Workers, Get on the Air!
UPDATE, October 23: Because of the federal shutdown, the deadline to apply for a spot on the FM radio dial has been extended to November 14.
The FM dial is opening this year, and building community radio stations could give the labor movement a powerful megaphone.
In October unions and nonprofits will be eligible to apply for thousands of free, noncommercial FM radio licenses in cities and towns across the country. The Prometheus Radio Project, a nonprofit founded by radio activists in 1998, is ready to guide local unions through the process.
Every week, 241.3 million Americans listen to radio—and listenership is rising. The biggest holder of radio stations today is Clear Channel, owned by Mitt Romney’s Bain Capital, with more than 850 nationwide. Corporate-controlled radio has proudly placed the biggest microphone in the hands of Rush Limbaugh, the most highly rated talk-radio host.
We need community radio as a tool to organize more workers, build political power, and strengthen our coalitions to win campaigns.
NEW SPACE ON THE DIAL
By 2000 the FCC had issued about 800 licenses nationwide for low-power FM radio stations, which broadcast at 100 watts and can reach five to 20 miles in diameter, depending on terrain, interference from nearby stations, and buildings in the way. But at the behest of corporate lobbyists, these stations were limited to rural areas.
Prometheus and allies fought for more than 10 years to pass the 2010 Local Community Radio Act. That law will now make noncommercial frequencies available for the first time in large and medium-size urban areas, with a range up to four miles in diameter. A single station could reach more than 100,000 listeners.
“Community radio can cover labor issues honestly at a time when unions are being ignored or painted as a source of trouble in TV news,” said Bernie Lunzer, president of The Newspaper Guild-CWA.
Jim Joyce, president of the Broadcast Employees and Technicians (NABET-CWA), says his union is “excited to assist with engineering aspects of this project.”
IT’S ALREADY HAPPENING
A good example of community radio in a rural setting comes from the Northwest Treeplanters and Farmworkers United (PCUN), Oregon’s largest Latino union. PCUN used to rent time on a commercial station, but when its organizing grew powerful, the station kicked PCUN off the air.
So Prometheus helped union members build their own radio station in Woodburn, Oregon, in 2006. Radio Movimiento (Movement Radio) has helped PCUN organize thousands of farmworkers, register hundreds of new voters, and address pesticide exposure and sexual assault on the job. They’ve used radio to back state-level policies and national campaigns for immigrants’ rights.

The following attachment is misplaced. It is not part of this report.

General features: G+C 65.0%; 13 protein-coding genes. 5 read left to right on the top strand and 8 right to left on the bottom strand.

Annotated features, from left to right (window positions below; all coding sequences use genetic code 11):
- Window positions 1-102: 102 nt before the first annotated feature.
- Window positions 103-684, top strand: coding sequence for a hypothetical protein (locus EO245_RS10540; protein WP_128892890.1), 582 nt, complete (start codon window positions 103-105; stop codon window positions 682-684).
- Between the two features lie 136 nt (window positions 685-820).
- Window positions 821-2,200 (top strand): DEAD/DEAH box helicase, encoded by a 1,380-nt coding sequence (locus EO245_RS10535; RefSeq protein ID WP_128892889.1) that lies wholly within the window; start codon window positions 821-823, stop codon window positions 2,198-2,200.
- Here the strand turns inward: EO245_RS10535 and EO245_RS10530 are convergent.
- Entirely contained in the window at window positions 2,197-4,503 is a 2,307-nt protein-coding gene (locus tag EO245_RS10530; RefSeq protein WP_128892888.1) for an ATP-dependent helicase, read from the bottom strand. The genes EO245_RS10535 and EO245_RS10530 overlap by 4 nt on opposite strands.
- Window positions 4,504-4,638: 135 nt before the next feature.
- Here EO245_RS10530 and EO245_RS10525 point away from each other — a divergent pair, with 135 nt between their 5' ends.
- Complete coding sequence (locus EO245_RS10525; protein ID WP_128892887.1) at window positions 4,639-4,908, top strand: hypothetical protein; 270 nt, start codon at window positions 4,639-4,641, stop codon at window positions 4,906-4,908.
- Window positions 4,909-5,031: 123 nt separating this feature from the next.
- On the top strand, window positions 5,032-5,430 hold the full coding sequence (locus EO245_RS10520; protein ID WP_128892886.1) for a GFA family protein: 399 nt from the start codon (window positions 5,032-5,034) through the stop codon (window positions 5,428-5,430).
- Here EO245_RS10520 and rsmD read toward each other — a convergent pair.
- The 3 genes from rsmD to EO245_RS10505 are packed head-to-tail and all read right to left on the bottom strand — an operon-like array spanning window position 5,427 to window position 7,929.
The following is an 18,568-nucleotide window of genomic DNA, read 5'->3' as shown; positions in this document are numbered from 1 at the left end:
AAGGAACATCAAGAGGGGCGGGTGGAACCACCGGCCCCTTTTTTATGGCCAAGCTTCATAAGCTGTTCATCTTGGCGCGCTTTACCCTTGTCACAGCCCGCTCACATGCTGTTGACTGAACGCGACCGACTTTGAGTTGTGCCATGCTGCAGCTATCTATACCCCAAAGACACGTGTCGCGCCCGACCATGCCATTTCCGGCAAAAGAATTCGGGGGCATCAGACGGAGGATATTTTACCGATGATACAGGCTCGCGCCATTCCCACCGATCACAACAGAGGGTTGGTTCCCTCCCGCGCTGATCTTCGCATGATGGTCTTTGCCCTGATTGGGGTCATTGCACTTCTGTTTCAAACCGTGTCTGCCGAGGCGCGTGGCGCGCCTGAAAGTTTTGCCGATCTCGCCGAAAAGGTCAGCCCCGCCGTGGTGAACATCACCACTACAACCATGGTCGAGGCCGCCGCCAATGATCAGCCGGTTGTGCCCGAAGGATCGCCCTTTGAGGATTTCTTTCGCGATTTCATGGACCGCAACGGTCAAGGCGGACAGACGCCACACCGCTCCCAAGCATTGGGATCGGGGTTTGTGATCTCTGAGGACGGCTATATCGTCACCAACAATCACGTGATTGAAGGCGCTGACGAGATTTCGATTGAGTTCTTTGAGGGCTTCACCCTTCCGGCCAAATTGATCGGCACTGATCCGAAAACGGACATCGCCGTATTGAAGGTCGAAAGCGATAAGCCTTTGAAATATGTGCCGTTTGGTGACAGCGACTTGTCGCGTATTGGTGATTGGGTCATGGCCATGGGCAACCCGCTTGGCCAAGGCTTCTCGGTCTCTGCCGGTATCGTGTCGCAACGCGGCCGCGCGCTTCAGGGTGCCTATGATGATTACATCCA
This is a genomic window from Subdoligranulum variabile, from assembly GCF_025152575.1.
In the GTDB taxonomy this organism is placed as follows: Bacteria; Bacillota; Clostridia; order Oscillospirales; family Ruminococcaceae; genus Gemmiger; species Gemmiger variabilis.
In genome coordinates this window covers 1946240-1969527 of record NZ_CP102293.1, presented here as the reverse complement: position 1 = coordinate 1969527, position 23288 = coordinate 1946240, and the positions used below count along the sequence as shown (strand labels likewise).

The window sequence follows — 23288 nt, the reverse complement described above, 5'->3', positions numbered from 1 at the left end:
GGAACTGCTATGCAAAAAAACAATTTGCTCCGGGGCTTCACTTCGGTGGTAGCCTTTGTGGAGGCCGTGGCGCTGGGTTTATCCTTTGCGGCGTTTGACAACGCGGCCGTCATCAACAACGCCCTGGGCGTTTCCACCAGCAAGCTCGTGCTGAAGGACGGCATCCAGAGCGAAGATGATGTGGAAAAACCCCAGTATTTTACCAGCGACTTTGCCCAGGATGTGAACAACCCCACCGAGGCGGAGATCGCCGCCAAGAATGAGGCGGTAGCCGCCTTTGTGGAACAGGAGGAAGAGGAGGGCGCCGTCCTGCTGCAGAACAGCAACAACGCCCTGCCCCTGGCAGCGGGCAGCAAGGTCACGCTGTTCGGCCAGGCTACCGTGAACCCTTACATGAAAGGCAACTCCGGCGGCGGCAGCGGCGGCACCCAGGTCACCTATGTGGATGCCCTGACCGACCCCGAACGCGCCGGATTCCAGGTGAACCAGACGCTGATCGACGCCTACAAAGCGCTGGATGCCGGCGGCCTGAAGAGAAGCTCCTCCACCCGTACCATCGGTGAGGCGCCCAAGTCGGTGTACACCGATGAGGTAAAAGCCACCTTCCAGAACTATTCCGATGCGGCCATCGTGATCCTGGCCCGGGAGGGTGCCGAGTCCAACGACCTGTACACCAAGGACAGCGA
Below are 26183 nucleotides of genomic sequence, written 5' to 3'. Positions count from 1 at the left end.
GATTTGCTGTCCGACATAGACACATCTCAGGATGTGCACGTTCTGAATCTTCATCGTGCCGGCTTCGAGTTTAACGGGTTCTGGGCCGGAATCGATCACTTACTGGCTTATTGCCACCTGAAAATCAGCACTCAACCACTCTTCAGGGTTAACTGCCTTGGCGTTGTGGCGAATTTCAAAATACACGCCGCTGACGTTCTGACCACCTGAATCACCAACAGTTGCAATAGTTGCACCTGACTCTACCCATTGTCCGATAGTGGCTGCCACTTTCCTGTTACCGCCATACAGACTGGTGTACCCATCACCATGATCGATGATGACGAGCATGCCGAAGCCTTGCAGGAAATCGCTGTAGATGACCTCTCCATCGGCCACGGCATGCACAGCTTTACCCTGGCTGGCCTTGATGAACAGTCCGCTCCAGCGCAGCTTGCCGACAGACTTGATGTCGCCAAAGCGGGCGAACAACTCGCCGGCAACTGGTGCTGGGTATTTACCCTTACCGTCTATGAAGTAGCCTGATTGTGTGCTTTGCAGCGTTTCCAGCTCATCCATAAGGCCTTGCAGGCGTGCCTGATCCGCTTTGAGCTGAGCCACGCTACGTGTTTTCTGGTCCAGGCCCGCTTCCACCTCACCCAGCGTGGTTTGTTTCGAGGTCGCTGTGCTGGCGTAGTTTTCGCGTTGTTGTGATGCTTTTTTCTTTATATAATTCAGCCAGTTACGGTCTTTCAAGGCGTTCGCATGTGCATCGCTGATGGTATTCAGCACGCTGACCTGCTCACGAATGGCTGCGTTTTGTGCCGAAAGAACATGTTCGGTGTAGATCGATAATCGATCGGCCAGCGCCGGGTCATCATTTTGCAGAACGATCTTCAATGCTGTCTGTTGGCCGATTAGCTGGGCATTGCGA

“The people have been ready to express themselves for years,” said Erubiel Valladares of KPCN, “and when this door opens, there are many cries to the world of what changes are needed.”
Likewise, the Coalition of Immokalee Workers in Florida has used its station (broadcasting in up to five languages, including indigenous ones) to organize tomato pickers—and win historic campaigns against McDonald’s, Taco Bell, Burger King, and Subway.
And when collective bargaining rights came under attack in Wisconsin in 2011, Madison’s 30-plus-year-old community radio station WORT-FM was out in front handing workers the mic well before national news picked up the story.
WHAT TO DO NOW
Licenses for new stations go up for grabs in mid-October during what’s likely to be a week-long filing window. Groups can apply only during that short time—which will be the largest expansion of community radio in U.S. history.
Somebody will apply for a license near you. If it’s not a progressive group, it could be one of the conservative networks gobbling more space on the dial.
We expect the FCC to make the application available on its website one to four months before the filing window. So groups need to start getting ready now, and Prometheus will help labor and social justice groups both to apply and to get on the air.
The application and license are free. The only up-front cost is an engineering study, submitted with the application, which generally costs $500 to $3,000. Sometimes it’s free.
Groups will generally have two to four years to raise the estimated $10,000 needed to buy studio equipment. That also gives you time to recruit volunteers, raise money, and plan.
New stations are required to air a minimum 12 hours of daily programming, but that can be automated. You can play syndicated programs from other news and labor groups around the country to fill the space—while you build enough capacity with community volunteers and local partners to have some good-quality local shows and live programs.
Prometheus is encouraging labor groups to fill out profiles on our site until the end of June in order to receive support from our team through the October application process. Sign up for updates and for three monthly web seminars to learn more.
It’s expected that all remaining frequencies will be given out in this go-round, so this will be the final opportunity to apply for broadcast licenses in the United States.
The more progressive groups learn about this opportunity now and get the support they need, the more new progressive media outlets will pop up in our communities over the next few years. The investment we make now will pay off for decades.
Don’t expect to see this news on CNN. It’s up to us to write this story. Learn more at prometheusradio.org.
Jeff Rousset is the national organizer at Prometheus Radio Project.